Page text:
But it is precisely this complexity and low-cost structure that makes investment trusts an excellent home for long-term savings.
Investment trusts are companies listed on the stock market. They are run by boards of directors and have a set number of shares which are traded on the market (unlike unit trusts which create and cancel units as people buy and sell them).
The share price of an investment trust is determined by demand in the stock market. Prices are often below the value of the underlying company shares held in the trust, which means the trust is trading "at a discount".
The average discount is currently around 14 per cent, which means the investor can buy pounds 1 of shares for 86p. Not only that, but the dividends paid out will be based on the full pounds 1. And once the new financial year starts on 6 April, investment trusts will be able to arrange buy-backs for their shares.
The changes in advanced corporation tax (ACT) rules which come into force on that date may hit share dividends, but they have also freed the way for investment trust managers to purchase their own shares in the market. This could revitalise the industry, as it will reduce the over-supply of shares.
When the buy-backs start, investment trust share prices are bound to rise. Flemings, one of the largest management groups, is typical in that on 6 April all of its funds will be able to initiate buy-backs. In addition, the price of an investment trust can be spiced up by takeover rumours. There are a number of predators in the market.
Most investment trust PEPs have no initial charge - only the 0.5 per cent stamp duty paid on all purchases of ordinary shares - and the annual management charge is usually between 0.25 and 1 per cent. PEPs sometimes have an annual administration charge, starting at pounds 10 but usually around pounds 30 per fund. Compare this with actively managed unit trusts which usually have a 5 per cent initial charge and annual charges of around 1.5 per cent. A few even have extra administration fees.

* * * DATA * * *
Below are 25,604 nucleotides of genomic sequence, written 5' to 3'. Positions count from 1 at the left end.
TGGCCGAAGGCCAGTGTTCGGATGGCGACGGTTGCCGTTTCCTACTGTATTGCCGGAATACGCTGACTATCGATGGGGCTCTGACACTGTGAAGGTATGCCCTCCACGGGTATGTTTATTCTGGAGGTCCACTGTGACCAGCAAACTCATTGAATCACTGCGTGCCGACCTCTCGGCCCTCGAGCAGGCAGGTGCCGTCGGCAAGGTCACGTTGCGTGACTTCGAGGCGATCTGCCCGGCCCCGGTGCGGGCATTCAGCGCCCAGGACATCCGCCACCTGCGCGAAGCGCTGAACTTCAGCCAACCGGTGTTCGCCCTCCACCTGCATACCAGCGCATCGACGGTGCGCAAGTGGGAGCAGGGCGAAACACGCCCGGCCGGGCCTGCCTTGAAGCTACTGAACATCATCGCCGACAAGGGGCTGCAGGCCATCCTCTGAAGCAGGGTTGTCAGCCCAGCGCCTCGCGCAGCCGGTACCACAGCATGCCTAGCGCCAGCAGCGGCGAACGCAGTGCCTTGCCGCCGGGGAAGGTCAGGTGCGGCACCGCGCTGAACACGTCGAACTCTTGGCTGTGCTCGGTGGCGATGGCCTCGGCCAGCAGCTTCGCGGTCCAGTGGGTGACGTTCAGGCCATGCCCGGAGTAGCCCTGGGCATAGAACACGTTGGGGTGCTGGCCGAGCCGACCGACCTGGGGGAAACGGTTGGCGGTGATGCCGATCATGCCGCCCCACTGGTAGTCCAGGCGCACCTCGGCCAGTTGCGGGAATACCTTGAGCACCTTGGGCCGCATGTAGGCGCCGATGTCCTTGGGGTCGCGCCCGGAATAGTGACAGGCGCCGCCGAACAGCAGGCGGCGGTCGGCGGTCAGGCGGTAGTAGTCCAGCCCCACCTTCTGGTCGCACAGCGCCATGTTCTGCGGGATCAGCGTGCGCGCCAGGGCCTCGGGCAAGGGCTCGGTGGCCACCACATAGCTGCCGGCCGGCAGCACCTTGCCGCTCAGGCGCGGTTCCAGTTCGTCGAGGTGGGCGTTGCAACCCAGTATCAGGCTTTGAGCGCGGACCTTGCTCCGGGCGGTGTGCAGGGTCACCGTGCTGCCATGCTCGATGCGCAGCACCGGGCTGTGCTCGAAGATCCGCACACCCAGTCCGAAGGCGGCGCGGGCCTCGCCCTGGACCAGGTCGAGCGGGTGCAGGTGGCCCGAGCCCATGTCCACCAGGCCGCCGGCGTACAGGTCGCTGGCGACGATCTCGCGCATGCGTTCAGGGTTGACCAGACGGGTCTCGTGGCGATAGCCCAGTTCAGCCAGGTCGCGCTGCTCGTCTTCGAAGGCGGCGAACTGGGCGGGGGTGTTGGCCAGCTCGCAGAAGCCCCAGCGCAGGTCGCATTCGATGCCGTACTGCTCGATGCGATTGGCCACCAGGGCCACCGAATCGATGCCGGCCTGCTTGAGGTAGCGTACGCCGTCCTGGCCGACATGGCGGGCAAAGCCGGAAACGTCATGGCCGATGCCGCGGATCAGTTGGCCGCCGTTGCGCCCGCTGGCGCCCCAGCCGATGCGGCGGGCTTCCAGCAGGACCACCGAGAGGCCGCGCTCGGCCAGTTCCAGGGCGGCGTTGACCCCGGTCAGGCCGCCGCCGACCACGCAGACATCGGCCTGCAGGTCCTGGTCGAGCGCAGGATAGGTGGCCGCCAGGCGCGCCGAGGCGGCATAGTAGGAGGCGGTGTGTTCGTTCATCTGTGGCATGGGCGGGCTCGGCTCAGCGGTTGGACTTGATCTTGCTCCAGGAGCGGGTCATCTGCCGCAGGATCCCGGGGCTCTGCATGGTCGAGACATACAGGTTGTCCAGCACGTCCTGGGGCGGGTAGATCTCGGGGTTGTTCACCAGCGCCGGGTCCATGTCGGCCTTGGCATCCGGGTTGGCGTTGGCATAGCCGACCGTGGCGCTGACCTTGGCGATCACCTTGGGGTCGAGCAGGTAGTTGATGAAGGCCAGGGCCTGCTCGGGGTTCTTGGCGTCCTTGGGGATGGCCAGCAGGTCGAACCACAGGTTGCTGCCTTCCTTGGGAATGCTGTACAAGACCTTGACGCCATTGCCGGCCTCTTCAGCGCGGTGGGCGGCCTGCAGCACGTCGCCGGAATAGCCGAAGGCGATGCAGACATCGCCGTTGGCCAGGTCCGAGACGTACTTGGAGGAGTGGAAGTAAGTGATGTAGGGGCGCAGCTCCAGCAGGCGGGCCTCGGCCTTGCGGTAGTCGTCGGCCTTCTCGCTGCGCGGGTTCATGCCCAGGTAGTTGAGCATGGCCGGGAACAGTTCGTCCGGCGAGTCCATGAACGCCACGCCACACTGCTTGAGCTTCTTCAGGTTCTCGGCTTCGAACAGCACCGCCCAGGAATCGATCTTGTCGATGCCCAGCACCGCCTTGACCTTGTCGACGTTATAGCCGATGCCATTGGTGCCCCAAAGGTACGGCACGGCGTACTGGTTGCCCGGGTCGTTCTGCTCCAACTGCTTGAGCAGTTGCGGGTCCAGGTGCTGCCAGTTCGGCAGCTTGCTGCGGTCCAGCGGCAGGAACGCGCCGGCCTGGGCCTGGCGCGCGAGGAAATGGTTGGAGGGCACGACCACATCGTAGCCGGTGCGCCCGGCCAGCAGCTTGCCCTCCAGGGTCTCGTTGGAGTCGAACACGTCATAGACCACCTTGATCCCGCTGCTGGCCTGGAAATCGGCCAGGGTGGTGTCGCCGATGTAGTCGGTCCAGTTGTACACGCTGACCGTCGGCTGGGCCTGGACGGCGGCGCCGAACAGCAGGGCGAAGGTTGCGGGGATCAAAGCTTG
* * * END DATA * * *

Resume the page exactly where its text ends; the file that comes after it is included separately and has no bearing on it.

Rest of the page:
Unlike unit trusts, investment trusts can invest in property and unquoted companies. They can even borrow money - this is called gearing. Managers will do this if they believe they can get a good return. "Investment trusts have so much going for them," says Simon Crinagh of Flemings, which has dropped its 1.5 per cent initial PEP charge for new investors. "Claverhouse, which invests in blue-chip shares, has been popular and is at a slight premium. Fleming Geared Growth trades at a 21 per cent discount."
For first-time investors, Simon Westwood of Henderson recommends a look at his stable's Witan and Electric & General Trusts. "These are long-established, consistent performers investing in blue chips. A bigger gamble could be Bankers, which follows an out-of-favour value in-vestment style, so it is on a large discount."
Investors happy to take a higher risk could look at smaller company funds, advises Jeremy Tigue, of Foreign & Colonial, while safety-first investors should look at the broad international trusts.
Most investors buy their investment trust PEPs directly from the managers. Some trusts pay commission and you can save this by buying through discount brokers.
If you want to find out more about investment trust PEPs, the Association of Investment Trust Companies has free fact sheets.
n Contacts: Association of Investment Trust Companies, 0171-431 5222; Fleming Investment Trust Management, 0500 500324; Foreign & Colonial, 0171-825 5300; Henderson, 0800 212256; Kohn Cougar, 0117-946 6384.
Roddy Kohn, of Kohn Cougar, is a fee-charging IFA . He particularly likes:
n Witan: "a good middle-of-the-road trust with long experience in international markets".
n Henderson TR Property: "buys property shares as well as taking direct stakes in property - something a unit trust cannot do".
n Henderson Strata: "a smaller company specialist".
n Gartmore European and Gartmore Smaller Companies: "good performers".
n F&C Enterprise: "invests in unquoted companies and has the best long performance record of all funds".